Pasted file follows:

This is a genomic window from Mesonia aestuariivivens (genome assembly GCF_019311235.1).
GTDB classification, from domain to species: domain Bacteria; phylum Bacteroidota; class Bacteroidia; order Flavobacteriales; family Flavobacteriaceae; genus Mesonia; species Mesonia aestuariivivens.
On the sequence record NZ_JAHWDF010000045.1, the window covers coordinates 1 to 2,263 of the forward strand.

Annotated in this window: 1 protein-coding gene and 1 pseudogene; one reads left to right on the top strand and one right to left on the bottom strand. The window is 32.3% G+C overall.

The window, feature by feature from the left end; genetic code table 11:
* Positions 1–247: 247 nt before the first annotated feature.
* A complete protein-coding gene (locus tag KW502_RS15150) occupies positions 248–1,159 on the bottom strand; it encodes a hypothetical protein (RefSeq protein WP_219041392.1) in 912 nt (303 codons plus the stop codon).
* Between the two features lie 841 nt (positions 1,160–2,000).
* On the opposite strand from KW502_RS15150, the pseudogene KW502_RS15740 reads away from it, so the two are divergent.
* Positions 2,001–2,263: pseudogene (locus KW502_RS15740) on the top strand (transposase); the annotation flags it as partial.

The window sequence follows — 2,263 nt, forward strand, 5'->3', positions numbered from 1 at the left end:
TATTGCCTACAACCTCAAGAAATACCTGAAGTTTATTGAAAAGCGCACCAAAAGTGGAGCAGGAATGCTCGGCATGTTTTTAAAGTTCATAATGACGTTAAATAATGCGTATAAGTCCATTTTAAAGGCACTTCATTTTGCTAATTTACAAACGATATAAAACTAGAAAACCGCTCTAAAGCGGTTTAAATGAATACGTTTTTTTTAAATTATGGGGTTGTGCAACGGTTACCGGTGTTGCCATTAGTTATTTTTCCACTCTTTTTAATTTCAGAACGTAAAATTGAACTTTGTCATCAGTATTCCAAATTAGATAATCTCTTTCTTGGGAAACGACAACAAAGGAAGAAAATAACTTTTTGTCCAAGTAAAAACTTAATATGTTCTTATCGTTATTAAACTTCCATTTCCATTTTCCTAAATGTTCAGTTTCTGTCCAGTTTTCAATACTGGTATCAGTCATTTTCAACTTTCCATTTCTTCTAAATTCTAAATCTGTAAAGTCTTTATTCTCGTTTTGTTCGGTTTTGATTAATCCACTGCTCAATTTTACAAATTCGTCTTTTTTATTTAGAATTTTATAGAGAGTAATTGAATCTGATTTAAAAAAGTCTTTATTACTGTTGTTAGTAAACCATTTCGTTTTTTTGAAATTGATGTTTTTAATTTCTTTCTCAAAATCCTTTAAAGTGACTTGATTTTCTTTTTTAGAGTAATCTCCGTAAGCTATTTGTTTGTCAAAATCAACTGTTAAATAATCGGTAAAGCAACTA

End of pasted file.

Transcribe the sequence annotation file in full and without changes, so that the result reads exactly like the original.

This is a genomic window from Mesonia aestuariivivens (genome assembly GCF_019311235.1).
GTDB classification, from domain to species: domain Bacteria; phylum Bacteroidota; class Bacteroidia; order Flavobacteriales; family Flavobacteriaceae; genus Mesonia; species Mesonia aestuariivivens.
On the sequence record NZ_JAHWDF010000045.1, the window covers coordinates 1 to 2,263 of the forward strand.

Annotated in this window: 1 protein-coding gene and 1 pseudogene; one reads left to right on the top strand and one right to left on the bottom strand. The window is 32.3% G+C overall.

The window, feature by feature from the left end; genetic code table 11:
* Positions 1–247: 247 nt before the first annotated feature.
* A complete protein-coding gene (locus tag KW502_RS15150) occupies positions 248–1,159 on the bottom strand; it encodes a hypothetical protein (RefSeq protein WP_219041392.1) in 912 nt (303 codons plus the stop codon).
* Between the two features lie 841 nt (positions 1,160–2,000).
* On the opposite strand from KW502_RS15150, the pseudogene KW502_RS15740 reads away from it, so the two are divergent.
* Positions 2,001–2,263: pseudogene (locus KW502_RS15740) on the top strand (transposase); the annotation flags it as partial.

The window sequence follows — 2,263 nt, forward strand, 5'->3', positions numbered from 1 at the left end:
TATTGCCTACAACCTCAAGAAATACCTGAAGTTTATTGAAAAGCGCACCAAAAGTGGAGCAGGAATGCTCGGCATGTTTTTAAAGTTCATAATGACGTTAAATAATGCGTATAAGTCCATTTTAAAGGCACTTCATTTTGCTAATTTACAAACGATATAAAACTAGAAAACCGCTCTAAAGCGGTTTAAATGAATACGTTTTTTTTAAATTATGGGGTTGTGCAACGGTTACCGGTGTTGCCATTAGTTATTTTTCCACTCTTTTTAATTTCAGAACGTAAAATTGAACTTTGTCATCAGTATTCCAAATTAGATAATCTCTTTCTTGGGAAACGACAACAAAGGAAGAAAATAACTTTTTGTCCAAGTAAAAACTTAATATGTTCTTATCGTTATTAAACTTCCATTTCCATTTTCCTAAATGTTCAGTTTCTGTCCAGTTTTCAATACTGGTATCAGTCATTTTCAACTTTCCATTTCTTCTAAATTCTAAATCTGTAAAGTCTTTATTCTCGTTTTGTTCGGTTTTGATTAATCCACTGCTCAATTTTACAAATTCGTCTTTTTTATTTAGAATTTTATAGAGAGTAATTGAATCTGATTTAAAAAAGTCTTTATTACTGTTGTTAGTAAACCATTTCGTTTTTTTGAAATTGATGTTTTTAATTTCTTTCTCAAAATCCTTTAAAGTGACTTGATTTTCTTTTTTAGAGTAATCTCCGTAAGCTATTTGTTTGTCAAAATCAACTGTTAAATAATCGGTAAAGCAACTA